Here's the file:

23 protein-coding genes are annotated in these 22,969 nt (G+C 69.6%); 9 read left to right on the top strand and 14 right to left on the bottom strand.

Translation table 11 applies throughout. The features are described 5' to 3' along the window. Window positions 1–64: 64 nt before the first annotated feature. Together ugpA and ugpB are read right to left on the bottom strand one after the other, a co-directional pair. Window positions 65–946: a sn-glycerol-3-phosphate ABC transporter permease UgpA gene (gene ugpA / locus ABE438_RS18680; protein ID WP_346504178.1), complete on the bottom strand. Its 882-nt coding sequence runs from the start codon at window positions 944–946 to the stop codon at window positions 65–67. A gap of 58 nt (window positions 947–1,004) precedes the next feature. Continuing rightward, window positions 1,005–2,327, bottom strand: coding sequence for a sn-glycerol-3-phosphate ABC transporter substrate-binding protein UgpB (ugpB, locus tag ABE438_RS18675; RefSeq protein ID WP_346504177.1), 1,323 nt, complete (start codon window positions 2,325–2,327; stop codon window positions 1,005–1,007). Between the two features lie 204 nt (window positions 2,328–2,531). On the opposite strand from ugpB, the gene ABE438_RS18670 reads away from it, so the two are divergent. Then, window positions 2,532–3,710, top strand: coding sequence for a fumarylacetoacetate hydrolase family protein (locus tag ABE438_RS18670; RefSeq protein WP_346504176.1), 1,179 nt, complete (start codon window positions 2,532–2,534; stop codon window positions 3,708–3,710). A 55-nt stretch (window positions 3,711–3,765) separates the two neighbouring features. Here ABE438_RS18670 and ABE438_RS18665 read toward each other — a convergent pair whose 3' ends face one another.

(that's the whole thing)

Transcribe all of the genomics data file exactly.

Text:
23 protein-coding genes are annotated in these 22,969 nt (G+C 69.6%); 9 read left to right on the top strand and 14 right to left on the bottom strand.

Translation table 11 applies throughout. The features are described 5' to 3' along the window. Window positions 1–64: 64 nt before the first annotated feature. Together ugpA and ugpB are read right to left on the bottom strand one after the other, a co-directional pair. Window positions 65–946: a sn-glycerol-3-phosphate ABC transporter permease UgpA gene (gene ugpA / locus ABE438_RS18680; protein ID WP_346504178.1), complete on the bottom strand. Its 882-nt coding sequence runs from the start codon at window positions 944–946 to the stop codon at window positions 65–67. A gap of 58 nt (window positions 947–1,004) precedes the next feature. Continuing rightward, window positions 1,005–2,327, bottom strand: coding sequence for a sn-glycerol-3-phosphate ABC transporter substrate-binding protein UgpB (ugpB, locus tag ABE438_RS18675; RefSeq protein ID WP_346504177.1), 1,323 nt, complete (start codon window positions 2,325–2,327; stop codon window positions 1,005–1,007). Between the two features lie 204 nt (window positions 2,328–2,531). On the opposite strand from ugpB, the gene ABE438_RS18670 reads away from it, so the two are divergent. Then, window positions 2,532–3,710, top strand: coding sequence for a fumarylacetoacetate hydrolase family protein (locus tag ABE438_RS18670; RefSeq protein WP_346504176.1), 1,179 nt, complete (start codon window positions 2,532–2,534; stop codon window positions 3,708–3,710). A 55-nt stretch (window positions 3,711–3,765) separates the two neighbouring features. Here ABE438_RS18670 and ABE438_RS18665 read toward each other — a convergent pair whose 3' ends face one another.